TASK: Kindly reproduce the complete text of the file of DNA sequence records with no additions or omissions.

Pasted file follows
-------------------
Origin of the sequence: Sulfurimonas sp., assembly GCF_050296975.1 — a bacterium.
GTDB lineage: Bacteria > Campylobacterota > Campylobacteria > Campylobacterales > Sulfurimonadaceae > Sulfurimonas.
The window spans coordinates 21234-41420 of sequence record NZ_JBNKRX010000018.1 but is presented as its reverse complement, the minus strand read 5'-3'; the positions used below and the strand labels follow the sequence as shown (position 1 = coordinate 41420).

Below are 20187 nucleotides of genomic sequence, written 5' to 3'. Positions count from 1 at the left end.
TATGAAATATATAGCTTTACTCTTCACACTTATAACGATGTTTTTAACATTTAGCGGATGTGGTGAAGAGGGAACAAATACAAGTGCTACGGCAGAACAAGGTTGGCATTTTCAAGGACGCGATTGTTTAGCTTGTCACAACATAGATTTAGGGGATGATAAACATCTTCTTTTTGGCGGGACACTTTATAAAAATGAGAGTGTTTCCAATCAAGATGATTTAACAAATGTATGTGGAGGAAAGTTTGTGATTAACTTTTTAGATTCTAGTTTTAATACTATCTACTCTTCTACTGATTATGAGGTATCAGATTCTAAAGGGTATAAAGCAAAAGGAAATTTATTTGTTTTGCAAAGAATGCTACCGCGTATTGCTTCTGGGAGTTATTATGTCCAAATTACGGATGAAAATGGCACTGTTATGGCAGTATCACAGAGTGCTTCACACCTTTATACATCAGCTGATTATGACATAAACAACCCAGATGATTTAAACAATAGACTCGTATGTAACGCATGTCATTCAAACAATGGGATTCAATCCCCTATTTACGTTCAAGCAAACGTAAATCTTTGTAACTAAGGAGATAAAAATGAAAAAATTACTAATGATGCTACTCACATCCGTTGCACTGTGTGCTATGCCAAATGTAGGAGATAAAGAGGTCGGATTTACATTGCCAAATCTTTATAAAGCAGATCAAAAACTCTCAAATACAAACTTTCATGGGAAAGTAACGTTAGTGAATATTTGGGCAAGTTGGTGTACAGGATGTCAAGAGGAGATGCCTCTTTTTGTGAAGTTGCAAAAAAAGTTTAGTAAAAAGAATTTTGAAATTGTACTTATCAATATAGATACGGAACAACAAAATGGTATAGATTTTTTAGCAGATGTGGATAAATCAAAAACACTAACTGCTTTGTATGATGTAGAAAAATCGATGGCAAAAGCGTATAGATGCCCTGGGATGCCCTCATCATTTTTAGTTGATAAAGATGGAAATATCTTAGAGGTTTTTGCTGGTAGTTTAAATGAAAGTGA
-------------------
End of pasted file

Origin of the sequence: Sulfurimonas sp., assembly GCF_050296975.1 — a bacterium.
GTDB lineage: Bacteria > Campylobacterota > Campylobacteria > Campylobacterales > Sulfurimonadaceae > Sulfurimonas.
The window spans coordinates 21234-41420 of sequence record NZ_JBNKRX010000018.1 but is presented as its reverse complement, the minus strand read 5'-3'; the positions used below and the strand labels follow the sequence as shown (position 1 = coordinate 41420).

Below are 20187 nucleotides of genomic sequence, written 5' to 3'. Positions count from 1 at the left end.
TATGAAATATATAGCTTTACTCTTCACACTTATAACGATGTTTTTAACATTTAGCGGATGTGGTGAAGAGGGAACAAATACAAGTGCTACGGCAGAACAAGGTTGGCATTTTCAAGGACGCGATTGTTTAGCTTGTCACAACATAGATTTAGGGGATGATAAACATCTTCTTTTTGGCGGGACACTTTATAAAAATGAGAGTGTTTCCAATCAAGATGATTTAACAAATGTATGTGGAGGAAAGTTTGTGATTAACTTTTTAGATTCTAGTTTTAATACTATCTACTCTTCTACTGATTATGAGGTATCAGATTCTAAAGGGTATAAAGCAAAAGGAAATTTATTTGTTTTGCAAAGAATGCTACCGCGTATTGCTTCTGGGAGTTATTATGTCCAAATTACGGATGAAAATGGCACTGTTATGGCAGTATCACAGAGTGCTTCACACCTTTATACATCAGCTGATTATGACATAAACAACCCAGATGATTTAAACAATAGACTCGTATGTAACGCATGTCATTCAAACAATGGGATTCAATCCCCTATTTACGTTCAAGCAAACGTAAATCTTTGTAACTAAGGAGATAAAAATGAAAAAATTACTAATGATGCTACTCACATCCGTTGCACTGTGTGCTATGCCAAATGTAGGAGATAAAGAGGTCGGATTTACATTGCCAAATCTTTATAAAGCAGATCAAAAACTCTCAAATACAAACTTTCATGGGAAAGTAACGTTAGTGAATATTTGGGCAAGTTGGTGTACAGGATGTCAAGAGGAGATGCCTCTTTTTGTGAAGTTGCAAAAAAAGTTTAGTAAAAAGAATTTTGAAATTGTACTTATCAATATAGATACGGAACAACAAAATGGTATAGATTTTTTAGCAGATGTGGATAAATCAAAAACACTAACTGCTTTGTATGATGTAGAAAAATCGATGGCAAAAGCGTATAGATGCCCTGGGATGCCCTCATCATTTTTAGTTGATAAAGATGGAAATATCTTAGAGGTTTTTGCTGGTAGTTTAAATGAAAGTGA